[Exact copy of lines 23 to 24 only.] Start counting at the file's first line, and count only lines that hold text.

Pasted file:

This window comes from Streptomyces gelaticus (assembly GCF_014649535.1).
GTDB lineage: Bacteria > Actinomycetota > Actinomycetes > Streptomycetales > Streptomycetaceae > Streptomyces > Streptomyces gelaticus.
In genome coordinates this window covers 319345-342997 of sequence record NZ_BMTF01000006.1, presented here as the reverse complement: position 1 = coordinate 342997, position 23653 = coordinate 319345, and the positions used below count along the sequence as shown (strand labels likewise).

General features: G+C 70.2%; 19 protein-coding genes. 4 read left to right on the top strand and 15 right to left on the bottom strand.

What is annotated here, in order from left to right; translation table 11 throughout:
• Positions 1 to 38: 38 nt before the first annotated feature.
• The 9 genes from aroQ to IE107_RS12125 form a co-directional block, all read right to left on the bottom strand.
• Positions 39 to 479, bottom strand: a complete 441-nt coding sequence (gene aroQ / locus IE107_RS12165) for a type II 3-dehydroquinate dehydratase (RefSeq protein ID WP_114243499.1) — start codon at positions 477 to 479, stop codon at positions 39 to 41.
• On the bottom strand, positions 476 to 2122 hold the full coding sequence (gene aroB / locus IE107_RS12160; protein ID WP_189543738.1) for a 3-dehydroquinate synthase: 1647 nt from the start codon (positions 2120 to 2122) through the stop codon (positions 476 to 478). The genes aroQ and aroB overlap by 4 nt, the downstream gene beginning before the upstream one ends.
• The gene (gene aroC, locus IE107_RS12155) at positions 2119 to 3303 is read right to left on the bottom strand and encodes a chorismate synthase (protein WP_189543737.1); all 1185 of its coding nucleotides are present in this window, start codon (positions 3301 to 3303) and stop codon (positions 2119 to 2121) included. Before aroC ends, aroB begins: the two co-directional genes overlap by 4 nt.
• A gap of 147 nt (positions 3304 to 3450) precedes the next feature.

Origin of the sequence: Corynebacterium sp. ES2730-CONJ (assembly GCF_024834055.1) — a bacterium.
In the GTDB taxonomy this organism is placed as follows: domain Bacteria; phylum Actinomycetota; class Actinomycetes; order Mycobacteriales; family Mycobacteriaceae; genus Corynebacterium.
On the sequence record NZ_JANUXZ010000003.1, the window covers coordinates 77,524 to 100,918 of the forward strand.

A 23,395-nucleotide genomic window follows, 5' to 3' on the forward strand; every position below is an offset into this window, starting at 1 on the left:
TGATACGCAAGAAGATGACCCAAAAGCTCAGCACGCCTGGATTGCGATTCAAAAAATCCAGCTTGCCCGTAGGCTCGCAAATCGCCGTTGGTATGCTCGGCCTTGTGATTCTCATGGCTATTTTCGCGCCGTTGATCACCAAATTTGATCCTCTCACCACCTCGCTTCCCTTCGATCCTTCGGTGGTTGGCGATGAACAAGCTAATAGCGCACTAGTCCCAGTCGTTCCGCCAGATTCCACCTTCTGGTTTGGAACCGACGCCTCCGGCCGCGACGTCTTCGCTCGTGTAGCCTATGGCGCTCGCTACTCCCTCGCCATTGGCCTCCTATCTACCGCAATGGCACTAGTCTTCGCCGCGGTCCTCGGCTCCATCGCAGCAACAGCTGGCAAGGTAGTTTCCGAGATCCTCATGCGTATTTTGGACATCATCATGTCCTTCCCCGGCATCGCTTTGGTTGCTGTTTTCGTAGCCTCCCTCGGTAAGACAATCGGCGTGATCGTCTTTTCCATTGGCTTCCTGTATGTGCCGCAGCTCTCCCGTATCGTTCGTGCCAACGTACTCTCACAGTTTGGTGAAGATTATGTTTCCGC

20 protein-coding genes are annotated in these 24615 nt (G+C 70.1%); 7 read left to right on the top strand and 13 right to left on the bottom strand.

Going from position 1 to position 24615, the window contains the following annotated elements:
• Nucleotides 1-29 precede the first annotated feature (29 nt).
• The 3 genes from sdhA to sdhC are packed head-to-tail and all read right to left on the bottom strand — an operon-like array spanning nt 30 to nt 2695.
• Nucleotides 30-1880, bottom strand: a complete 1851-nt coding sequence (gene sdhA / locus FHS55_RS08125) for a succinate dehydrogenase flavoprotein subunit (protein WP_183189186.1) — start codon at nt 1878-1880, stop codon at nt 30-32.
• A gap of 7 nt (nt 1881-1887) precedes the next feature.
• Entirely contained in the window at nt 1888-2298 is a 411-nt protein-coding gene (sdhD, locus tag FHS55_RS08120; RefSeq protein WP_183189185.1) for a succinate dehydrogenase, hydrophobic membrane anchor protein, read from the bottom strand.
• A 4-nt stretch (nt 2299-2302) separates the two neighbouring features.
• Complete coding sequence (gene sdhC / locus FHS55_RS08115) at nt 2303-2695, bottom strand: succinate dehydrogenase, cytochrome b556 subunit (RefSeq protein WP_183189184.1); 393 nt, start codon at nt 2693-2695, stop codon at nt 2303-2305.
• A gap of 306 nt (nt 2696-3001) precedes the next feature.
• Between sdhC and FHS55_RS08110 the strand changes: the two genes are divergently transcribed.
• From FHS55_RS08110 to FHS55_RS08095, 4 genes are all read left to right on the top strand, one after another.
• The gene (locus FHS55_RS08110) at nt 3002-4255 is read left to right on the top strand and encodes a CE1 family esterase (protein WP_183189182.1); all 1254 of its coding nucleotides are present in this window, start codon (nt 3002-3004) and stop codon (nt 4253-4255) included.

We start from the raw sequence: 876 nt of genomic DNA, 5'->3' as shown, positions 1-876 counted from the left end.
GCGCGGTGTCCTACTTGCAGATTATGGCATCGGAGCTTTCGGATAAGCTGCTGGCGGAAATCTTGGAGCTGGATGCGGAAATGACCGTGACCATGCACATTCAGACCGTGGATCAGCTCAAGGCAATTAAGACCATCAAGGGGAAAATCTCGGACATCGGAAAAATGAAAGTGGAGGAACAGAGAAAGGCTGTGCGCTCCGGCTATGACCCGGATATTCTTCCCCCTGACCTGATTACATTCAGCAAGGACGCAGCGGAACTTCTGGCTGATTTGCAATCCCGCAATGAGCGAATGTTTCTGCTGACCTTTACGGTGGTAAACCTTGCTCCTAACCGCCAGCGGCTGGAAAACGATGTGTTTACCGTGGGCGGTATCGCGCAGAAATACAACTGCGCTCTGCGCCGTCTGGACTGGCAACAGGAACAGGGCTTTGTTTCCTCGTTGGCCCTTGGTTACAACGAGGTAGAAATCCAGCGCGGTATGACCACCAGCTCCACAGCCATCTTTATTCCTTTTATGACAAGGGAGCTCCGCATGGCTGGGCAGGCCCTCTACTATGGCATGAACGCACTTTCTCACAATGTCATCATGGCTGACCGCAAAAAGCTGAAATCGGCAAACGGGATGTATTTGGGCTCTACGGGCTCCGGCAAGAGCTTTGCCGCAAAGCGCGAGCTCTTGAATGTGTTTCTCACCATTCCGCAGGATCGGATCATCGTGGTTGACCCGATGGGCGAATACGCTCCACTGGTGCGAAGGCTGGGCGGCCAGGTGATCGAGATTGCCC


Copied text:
• Entirely contained in the window at nt 1888-2298 is a 411-nt protein-coding gene (sdhD, locus tag FHS55_RS08120; RefSeq protein WP_183189185.1) for a succinate dehydrogenase, hydrophobic membrane anchor protein, read from the bottom strand.
• A 4-nt stretch (nt 2299-2302) separates the two neighbouring features.